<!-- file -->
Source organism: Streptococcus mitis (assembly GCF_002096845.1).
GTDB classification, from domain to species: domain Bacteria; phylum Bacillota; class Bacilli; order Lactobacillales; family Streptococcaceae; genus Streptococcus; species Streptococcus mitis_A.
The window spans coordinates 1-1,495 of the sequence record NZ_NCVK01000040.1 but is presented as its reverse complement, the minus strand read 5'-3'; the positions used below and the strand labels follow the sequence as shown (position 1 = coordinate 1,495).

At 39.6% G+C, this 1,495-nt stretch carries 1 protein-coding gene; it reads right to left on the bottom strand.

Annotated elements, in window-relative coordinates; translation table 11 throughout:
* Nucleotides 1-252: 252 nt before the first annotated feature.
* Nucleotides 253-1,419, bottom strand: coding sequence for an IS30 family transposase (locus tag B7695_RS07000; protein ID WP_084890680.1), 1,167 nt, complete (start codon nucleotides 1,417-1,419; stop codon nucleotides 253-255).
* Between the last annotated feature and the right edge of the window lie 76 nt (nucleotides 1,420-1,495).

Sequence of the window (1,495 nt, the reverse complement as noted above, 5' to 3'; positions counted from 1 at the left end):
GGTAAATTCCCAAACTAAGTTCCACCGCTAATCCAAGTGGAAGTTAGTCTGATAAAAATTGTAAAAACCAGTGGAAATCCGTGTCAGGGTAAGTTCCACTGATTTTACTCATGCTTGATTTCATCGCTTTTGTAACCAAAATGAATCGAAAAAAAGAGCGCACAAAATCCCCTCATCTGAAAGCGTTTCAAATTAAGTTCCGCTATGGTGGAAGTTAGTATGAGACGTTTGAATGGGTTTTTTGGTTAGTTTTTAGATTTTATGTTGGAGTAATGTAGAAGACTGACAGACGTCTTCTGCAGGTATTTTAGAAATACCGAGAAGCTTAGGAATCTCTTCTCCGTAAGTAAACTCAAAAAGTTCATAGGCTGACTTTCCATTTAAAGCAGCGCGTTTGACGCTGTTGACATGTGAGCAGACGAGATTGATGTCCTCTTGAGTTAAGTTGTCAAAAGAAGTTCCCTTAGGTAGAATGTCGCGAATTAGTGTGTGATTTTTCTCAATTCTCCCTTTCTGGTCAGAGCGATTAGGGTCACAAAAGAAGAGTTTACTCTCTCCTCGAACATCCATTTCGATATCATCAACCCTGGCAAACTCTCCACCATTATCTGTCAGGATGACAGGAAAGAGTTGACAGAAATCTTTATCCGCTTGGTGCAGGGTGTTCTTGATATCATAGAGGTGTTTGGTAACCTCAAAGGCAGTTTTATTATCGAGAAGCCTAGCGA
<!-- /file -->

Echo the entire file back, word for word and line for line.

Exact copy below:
Source organism: Streptococcus mitis (assembly GCF_002096845.1).
GTDB classification, from domain to species: domain Bacteria; phylum Bacillota; class Bacilli; order Lactobacillales; family Streptococcaceae; genus Streptococcus; species Streptococcus mitis_A.
The window spans coordinates 1-1,495 of the sequence record NZ_NCVK01000040.1 but is presented as its reverse complement, the minus strand read 5'-3'; the positions used below and the strand labels follow the sequence as shown (position 1 = coordinate 1,495).

At 39.6% G+C, this 1,495-nt stretch carries 1 protein-coding gene; it reads right to left on the bottom strand.

Annotated elements, in window-relative coordinates; translation table 11 throughout:
* Nucleotides 1-252: 252 nt before the first annotated feature.
* Nucleotides 253-1,419, bottom strand: coding sequence for an IS30 family transposase (locus tag B7695_RS07000; protein ID WP_084890680.1), 1,167 nt, complete (start codon nucleotides 1,417-1,419; stop codon nucleotides 253-255).
* Between the last annotated feature and the right edge of the window lie 76 nt (nucleotides 1,420-1,495).

Sequence of the window (1,495 nt, the reverse complement as noted above, 5' to 3'; positions counted from 1 at the left end):
GGTAAATTCCCAAACTAAGTTCCACCGCTAATCCAAGTGGAAGTTAGTCTGATAAAAATTGTAAAAACCAGTGGAAATCCGTGTCAGGGTAAGTTCCACTGATTTTACTCATGCTTGATTTCATCGCTTTTGTAACCAAAATGAATCGAAAAAAAGAGCGCACAAAATCCCCTCATCTGAAAGCGTTTCAAATTAAGTTCCGCTATGGTGGAAGTTAGTATGAGACGTTTGAATGGGTTTTTTGGTTAGTTTTTAGATTTTATGTTGGAGTAATGTAGAAGACTGACAGACGTCTTCTGCAGGTATTTTAGAAATACCGAGAAGCTTAGGAATCTCTTCTCCGTAAGTAAACTCAAAAAGTTCATAGGCTGACTTTCCATTTAAAGCAGCGCGTTTGACGCTGTTGACATGTGAGCAGACGAGATTGATGTCCTCTTGAGTTAAGTTGTCAAAAGAAGTTCCCTTAGGTAGAATGTCGCGAATTAGTGTGTGATTTTTCTCAATTCTCCCTTTCTGGTCAGAGCGATTAGGGTCACAAAAGAAGAGTTTACTCTCTCCTCGAACATCCATTTCGATATCATCAACCCTGGCAAACTCTCCACCATTATCTGTCAGGATGACAGGAAAGAGTTGACAGAAATCTTTATCCGCTTGGTGCAGGGTGTTCTTGATATCATAGAGGTGTTTGGTAACCTCAAAGGCAGTTTTATTATCGAGAAGCCTAGCGA